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Is former a formal substitute for ex and therefore, is usually used in formal writing?

The police are looking for the woman's [former/ex] husband and his accomplices.

Thanks in advance
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Hi,

Is former a formal substitute for ex and therefore, is usually used in formal writing? Yes. Actually, 'ex' is just a prefix that attaches to another word, usually with a hyphen, eg ex-husband.

The police are looking for the woman's [former/ex] husband and his accomplices.

Best wishes, Clive
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It's worth noting that the two terms are taken as very different by U.S. Marines.

A "former" Marine is someone who completed their service honorably, and has likewise lived honorably since their service. Someone who during or after their service commits a "reprehensible crime such as lying about their service record, theft, rape or murder" becomes an "ex-Marine". Refer to a former Marine as an ex-Marine and they get seriously unhappy.

I'm certainly not claiming exhaustive knowledge, but I've never seen this sort of distinction between the terms used outside of the Marine Corps.
Thank you, Anon. That's an interesting point!
Hi,
I wonder if women class former and ex- husbands in the same way?
Clive
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Sorry, but that is absolute nonsense. I am a Vietnam veteran, honorably discharged from The United States Marine Corps in 1971. From then on I referred to myself, and was warmly referred to by others, as an ex-Marine. I went on to college under the GI bill, then to the military medical school, USUHS--- always referred to as an ex-Marine by my classmates, most of whom were active duty line officers before they entered USUHS. Later, as a USN Medical Officer, I served two years at the USMC Mountain Warfare Training Center in Northern California, and then four years at Marine Corps Base, Camp Pendleton. Every single active duty Marine I had contact with referred to me as an ex-Marine. Every single Marine retiree I had contact referred to himself as an ex-Marine.

The "former" qualifier came into use much later, and as far as I can tell is, for some bizarre and arbitrary reason, considered 'politically correct'. The term former Marine is fine if you choose to use it. However, I will not be corrected but whippersnappers who were not even born yet when I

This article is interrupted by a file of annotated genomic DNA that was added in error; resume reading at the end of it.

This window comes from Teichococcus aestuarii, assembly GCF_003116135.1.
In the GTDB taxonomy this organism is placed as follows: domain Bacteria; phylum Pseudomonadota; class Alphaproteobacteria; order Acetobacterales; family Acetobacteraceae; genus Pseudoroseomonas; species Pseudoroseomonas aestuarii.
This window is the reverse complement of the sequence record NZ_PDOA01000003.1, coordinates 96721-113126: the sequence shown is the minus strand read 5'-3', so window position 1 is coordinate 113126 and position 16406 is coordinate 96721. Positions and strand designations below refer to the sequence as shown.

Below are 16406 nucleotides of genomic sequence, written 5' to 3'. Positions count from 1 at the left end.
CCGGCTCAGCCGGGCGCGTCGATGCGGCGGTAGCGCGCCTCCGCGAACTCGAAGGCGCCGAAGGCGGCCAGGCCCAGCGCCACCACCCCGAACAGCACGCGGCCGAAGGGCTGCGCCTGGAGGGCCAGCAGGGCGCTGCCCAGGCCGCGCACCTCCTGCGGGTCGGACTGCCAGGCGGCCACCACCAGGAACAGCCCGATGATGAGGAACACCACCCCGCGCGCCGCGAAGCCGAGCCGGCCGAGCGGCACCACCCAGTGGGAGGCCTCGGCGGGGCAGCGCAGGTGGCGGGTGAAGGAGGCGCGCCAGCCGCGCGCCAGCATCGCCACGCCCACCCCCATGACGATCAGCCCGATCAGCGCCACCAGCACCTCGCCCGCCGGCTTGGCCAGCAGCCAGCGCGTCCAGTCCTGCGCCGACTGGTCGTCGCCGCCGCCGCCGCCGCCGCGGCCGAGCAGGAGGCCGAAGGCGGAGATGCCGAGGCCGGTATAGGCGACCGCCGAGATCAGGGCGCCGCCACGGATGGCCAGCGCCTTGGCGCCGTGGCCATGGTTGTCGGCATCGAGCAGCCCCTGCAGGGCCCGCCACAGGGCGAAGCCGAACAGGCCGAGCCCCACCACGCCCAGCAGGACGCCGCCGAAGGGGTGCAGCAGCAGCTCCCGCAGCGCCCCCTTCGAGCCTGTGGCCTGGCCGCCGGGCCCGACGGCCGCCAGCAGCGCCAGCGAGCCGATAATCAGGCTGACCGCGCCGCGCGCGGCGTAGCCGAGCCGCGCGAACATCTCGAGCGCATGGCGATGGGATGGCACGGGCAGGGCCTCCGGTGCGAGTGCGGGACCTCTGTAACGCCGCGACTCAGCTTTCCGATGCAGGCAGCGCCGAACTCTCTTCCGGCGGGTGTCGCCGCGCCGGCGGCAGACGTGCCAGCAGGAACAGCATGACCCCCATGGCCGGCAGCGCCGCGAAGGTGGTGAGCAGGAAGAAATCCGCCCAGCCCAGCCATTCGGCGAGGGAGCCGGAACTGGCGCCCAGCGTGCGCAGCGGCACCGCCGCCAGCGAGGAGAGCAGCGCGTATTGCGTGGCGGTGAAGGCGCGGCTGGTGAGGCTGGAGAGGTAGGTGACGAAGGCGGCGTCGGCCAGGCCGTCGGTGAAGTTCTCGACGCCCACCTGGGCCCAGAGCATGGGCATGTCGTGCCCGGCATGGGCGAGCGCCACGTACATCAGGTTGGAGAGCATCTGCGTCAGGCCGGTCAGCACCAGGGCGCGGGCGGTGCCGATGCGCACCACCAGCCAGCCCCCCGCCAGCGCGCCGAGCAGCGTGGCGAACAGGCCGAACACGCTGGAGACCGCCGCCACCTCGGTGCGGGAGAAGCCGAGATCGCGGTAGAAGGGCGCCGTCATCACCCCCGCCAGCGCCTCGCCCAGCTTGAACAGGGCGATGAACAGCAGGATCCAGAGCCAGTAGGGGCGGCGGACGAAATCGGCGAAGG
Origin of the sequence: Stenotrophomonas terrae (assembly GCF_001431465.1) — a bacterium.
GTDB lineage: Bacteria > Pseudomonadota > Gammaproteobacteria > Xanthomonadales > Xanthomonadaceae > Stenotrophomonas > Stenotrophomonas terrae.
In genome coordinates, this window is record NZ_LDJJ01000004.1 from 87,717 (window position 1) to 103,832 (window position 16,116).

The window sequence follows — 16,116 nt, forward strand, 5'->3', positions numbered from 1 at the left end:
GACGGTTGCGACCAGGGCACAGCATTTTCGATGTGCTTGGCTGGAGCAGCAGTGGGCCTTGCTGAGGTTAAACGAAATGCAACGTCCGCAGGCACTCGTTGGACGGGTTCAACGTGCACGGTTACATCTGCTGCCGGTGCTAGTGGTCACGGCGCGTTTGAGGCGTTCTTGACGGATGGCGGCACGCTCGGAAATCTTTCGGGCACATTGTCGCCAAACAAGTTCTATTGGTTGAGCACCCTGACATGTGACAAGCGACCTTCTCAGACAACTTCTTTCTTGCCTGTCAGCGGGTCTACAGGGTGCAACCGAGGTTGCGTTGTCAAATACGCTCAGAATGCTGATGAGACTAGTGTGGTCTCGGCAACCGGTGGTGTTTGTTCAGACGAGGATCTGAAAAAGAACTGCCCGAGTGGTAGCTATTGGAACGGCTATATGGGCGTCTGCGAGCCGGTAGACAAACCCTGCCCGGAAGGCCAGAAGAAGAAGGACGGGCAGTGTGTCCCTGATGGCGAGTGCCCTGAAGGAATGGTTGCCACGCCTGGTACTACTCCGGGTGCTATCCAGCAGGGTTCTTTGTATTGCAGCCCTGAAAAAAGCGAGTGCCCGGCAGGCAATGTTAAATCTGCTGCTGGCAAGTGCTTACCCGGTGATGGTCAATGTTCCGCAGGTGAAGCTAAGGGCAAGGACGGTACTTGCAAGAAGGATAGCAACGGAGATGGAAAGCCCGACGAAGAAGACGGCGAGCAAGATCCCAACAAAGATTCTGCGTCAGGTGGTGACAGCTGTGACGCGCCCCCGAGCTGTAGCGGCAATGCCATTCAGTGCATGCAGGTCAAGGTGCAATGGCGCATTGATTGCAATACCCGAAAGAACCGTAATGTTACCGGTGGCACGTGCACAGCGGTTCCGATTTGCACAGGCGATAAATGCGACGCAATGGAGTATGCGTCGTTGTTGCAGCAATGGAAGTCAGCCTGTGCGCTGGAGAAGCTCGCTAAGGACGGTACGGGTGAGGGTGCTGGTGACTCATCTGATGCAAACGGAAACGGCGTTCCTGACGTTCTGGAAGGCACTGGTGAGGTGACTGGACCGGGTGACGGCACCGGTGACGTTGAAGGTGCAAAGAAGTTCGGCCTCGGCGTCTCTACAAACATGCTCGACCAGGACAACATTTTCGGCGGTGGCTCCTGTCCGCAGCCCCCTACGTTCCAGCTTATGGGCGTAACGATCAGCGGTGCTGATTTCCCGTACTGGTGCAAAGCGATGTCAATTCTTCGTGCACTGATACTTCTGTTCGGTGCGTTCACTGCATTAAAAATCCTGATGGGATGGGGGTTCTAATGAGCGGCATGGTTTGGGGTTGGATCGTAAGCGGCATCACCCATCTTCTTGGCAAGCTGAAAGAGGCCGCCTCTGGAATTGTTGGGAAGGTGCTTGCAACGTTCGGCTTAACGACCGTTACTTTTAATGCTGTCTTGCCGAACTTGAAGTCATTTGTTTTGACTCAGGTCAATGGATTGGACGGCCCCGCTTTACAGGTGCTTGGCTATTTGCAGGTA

was, again, honorably, discharged from the Corps.

And PS: the third person singular is he, him, and his--- not 'their'.
AnonymousIt's worth noting that the two terms are taken as very different by U.S. Marines.

A "former" Marine is someone who completed their service honorably, and has likewise lived honorably since their service. Someone who during or after their service commits a "reprehensible crime such as lying about their service record, theft, rape or murder" becomes an "ex-Marine". Refer to a former Marine as an ex-Marine and they get seriously unhappy.

I'm certainly not claiming exhaustive knowledge, but I've never seen this sort of distinction between the terms used outside of the Marine Corps.


I'm sorry but you are so wrong it's not funny. The proper address for the President of the US is both EX and Former;they both mean the exact same thing. Ex is used in the singular such as Ex-Marine and former refers to a group such all Former Marines. I'm An Ex-Marine and I'm telling you that some ass of Drill instructor with no education started this crap.
Yes, many Marines get their panties in a bunch about being called "ex-Marine". I'm not one of them; I'm proudly an ex-Marine.

"Ex-" and "Former" mean the exact same thing.

In fact, "Former" is worse, because it's an extra syllable and three extra characters that you have to write or type. Marines are all about efficiency, so this meaningless distinction baffles me.
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I agree with you.I am an x air force member.But i was formerly in the Air Force also.
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